15. Pour the reaction solution down the drain with running water. Rinse the calorimeter and temperature probe with water.

Return the LabQuest and temperature probe.

Return the coffee cups to dispensing table.

## Data Analysis

Calculations & Determination

Part I: Determination of the Specific Heat of Aluminum

a. Calculate the mass of the water for each trial.

b. Calculate qH2O and qAl metal in Joules for each trial.

c. Calculate the specific heat of Aluminum.

d. Calculate the % error for the specific heat of Aluminum using the specific heat of Al and the accepted specific heat of Al as 0.90 J/g°C using Equation 9.

EQUATION

Part II: Determination of ΔHrxn for the Neutralization Reaction of HCl and NaOH

e. Calculate the combined mass of the solution for each trial.

f. Calculate qsolution and qrxn in Joules for each trial.

g. Calculate the moles of HCl neutralized.

h. Calculate the ∆Hrxn in kJ/mol of HCl neutralized for each trial. Average the two values of ∆Hrxn.

Part III: Determination of ΔHrxn for NH4NO3 Dissolving in Water

i. Calculate the combined mass of the solution (solid 1 water).

j. Calculate qsolution and qrxn.

k. Calculate the moles of NH4NO3 dissolved for each trial.

l. Calculate the ∆Hrxn in kJ/mol of NH4NO3 dissolved.

## Discussion

1. Summarize the results of this experiment.

2. What is the quality of the results? Do the results seem reasonable?

3. What were the errors or possible errors in the experiment?

4. How would the errors affect the results of the experiment?

## Study Questions

1. Define the various terms used: calorimeter, specific heat, q, and the First Law of Thermodynamics.

2. A 20.94 g sample of an unknown metal is heated to 99.4°C in a hot water bath. The metal is quickly transferred to 100 mL of water at 22.0°C in a coffee cup calorimeter. The maximum temperature reached by the water was 24.6°C. What is the qwater in J and what is qmetal in J?

What is the specific heat of the metal in J/g°C?

3. In a neutralization experiment, 35 mL of 1.0 M HNO3 was mixed with 50 mL of 1.0 M NaOH. How many moles of nitric acid were neutralized in this reaction?

4. When 35 mL of 1.0 M HNO3 was mixed with 50 mL of 1.0 M NaOH in a coffee cup calorimeter, the temperature of the solution rose from 24.8°C to 31.7°C. What is the qsolution in J and what is qrxn in J?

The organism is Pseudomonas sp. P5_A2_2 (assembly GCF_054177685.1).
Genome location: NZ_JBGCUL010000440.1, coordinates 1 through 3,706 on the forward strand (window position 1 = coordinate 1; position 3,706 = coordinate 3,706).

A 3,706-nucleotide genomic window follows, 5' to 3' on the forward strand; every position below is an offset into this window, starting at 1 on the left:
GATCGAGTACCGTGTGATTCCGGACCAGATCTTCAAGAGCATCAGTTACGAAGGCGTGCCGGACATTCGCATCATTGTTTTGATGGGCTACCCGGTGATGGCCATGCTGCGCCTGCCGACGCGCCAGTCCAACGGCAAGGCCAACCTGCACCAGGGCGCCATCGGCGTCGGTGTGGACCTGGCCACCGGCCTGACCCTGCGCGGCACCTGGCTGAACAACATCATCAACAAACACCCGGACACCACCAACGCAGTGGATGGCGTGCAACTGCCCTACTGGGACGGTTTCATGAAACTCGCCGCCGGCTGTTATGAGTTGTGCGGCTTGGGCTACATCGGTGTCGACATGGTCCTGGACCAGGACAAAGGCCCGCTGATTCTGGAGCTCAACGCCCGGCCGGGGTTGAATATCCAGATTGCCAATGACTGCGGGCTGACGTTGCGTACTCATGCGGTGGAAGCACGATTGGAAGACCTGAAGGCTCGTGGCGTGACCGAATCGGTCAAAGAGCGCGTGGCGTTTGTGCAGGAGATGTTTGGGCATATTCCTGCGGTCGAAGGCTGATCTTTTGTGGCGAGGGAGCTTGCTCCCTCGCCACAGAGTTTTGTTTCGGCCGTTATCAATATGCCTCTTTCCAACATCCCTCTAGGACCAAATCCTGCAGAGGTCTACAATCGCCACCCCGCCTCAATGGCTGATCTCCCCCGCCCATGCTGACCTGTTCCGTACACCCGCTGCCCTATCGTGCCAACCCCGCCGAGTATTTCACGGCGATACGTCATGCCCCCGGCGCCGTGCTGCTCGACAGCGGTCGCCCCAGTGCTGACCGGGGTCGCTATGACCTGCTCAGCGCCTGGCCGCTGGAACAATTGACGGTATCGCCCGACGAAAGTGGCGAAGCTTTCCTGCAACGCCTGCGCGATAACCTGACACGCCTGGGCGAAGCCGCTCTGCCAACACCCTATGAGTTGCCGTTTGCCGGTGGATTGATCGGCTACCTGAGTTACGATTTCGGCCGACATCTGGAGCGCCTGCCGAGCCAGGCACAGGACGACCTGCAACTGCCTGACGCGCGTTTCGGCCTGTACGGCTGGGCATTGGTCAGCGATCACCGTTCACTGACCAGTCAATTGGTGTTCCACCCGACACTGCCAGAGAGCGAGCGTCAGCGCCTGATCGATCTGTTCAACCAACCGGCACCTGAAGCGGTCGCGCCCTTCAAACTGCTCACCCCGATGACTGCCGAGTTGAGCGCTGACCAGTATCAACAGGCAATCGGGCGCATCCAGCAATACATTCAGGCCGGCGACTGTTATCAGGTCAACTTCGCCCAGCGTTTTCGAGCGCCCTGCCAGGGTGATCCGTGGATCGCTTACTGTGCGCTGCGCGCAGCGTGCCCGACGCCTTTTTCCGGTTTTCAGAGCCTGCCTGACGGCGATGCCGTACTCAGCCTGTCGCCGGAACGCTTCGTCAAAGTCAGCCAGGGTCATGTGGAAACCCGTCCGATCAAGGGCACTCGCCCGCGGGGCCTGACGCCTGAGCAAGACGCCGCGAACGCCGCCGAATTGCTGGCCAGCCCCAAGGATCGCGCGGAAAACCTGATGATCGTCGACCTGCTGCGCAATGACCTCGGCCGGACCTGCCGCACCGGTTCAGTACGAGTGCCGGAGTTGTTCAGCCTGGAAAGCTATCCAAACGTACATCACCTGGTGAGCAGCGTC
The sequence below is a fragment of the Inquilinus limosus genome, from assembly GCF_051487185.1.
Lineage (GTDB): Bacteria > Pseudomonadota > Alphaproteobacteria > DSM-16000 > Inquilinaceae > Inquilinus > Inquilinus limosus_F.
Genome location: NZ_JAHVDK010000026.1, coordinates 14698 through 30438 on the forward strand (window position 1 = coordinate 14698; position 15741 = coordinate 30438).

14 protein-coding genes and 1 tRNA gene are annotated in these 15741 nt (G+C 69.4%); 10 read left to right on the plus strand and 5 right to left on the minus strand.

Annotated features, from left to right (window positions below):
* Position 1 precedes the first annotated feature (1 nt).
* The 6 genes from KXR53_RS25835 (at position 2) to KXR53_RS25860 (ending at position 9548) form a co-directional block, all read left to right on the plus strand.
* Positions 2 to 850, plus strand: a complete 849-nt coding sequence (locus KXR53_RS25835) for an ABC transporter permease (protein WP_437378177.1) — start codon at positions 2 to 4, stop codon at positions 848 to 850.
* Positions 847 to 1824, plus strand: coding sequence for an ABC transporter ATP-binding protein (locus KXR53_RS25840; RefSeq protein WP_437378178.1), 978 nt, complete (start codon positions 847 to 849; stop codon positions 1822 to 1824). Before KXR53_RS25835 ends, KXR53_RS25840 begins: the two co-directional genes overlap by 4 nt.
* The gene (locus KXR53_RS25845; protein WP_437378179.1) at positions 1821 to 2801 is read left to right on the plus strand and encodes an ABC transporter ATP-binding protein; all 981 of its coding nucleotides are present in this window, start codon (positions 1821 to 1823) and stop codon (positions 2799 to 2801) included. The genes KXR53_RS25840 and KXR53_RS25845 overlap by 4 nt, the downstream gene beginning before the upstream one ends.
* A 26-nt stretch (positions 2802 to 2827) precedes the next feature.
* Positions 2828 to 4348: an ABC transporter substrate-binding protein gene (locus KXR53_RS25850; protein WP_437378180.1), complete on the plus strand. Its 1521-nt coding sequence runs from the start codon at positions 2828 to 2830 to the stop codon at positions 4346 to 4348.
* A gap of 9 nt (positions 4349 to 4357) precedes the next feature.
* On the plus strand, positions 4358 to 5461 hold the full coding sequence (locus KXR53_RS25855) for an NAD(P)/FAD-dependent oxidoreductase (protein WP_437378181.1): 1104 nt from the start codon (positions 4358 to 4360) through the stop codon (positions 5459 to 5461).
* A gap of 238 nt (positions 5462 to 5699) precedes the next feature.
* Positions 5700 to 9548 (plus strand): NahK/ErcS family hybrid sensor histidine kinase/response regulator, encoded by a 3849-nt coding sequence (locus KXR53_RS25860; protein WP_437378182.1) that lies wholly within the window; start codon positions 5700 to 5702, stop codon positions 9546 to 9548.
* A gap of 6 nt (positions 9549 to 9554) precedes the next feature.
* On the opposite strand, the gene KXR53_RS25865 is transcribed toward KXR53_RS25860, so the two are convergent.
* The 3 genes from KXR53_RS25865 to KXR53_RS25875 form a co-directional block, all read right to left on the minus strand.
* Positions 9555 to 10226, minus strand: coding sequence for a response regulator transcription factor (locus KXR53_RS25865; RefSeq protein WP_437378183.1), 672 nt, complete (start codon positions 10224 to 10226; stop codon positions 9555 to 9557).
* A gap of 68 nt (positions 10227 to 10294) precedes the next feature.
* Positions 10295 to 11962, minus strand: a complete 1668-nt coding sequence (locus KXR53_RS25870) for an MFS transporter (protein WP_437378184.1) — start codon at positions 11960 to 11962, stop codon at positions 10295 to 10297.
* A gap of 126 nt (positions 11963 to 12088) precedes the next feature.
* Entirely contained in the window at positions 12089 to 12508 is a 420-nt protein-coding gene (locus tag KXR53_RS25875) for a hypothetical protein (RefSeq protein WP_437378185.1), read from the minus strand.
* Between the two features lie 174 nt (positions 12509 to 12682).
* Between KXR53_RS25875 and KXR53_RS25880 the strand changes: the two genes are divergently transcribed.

What is the ΔHrxn in kJ/mol of HNO3 neutralized?

5. When 5.0 g of CaCl2 was dissolved in 50 mL of water in a coffee cup calorimeter, the temperature of the solution rose from 22.3°C to 30.5°C. What is the qsolution in J and what is qrxnin J?

What is the ΔHrxn in kJ/mol of CaCl2 dissolved?

6. It was assumed that the water (or solution) absorbed all of the heat lost by the system. Do you feel this assumption was valid? If some of the heat were lost to the coffee cup or air, how would this affect your calculation of qsystem?

7. One way to judge the accuracy of your calorimeter is to compare the results for a known system. Examine your % error of specific heat of Aluminum. What does this indicate about the accuracy of your calorimeter?

8. For the following errors, determine if the error will affect the calculation of qsystem. If it does affect the calculation, then state if it will increase or decrease the value of qsystem.

a. Placing the hot aluminum rod on the lab bench for 30 seconds before adding it to the calorimeter.

b. Adding 50 mL of water, but only recording the volume of water as 30 mL.

c. The solid NH4NO3 did not all dissolve after adding it to the water.

d. Some of the HCl splashed out while pouring it into the calorimeter.

9. Examine the signs of ΔHrxn for the dissolution of NH4NO3 and for the neutralization reaction of HCl and NaOH. Classify both reactions as either endothermic or exothermic. Does this agree with your observations, e.g., did the coffee cup seem to get warmer or colder?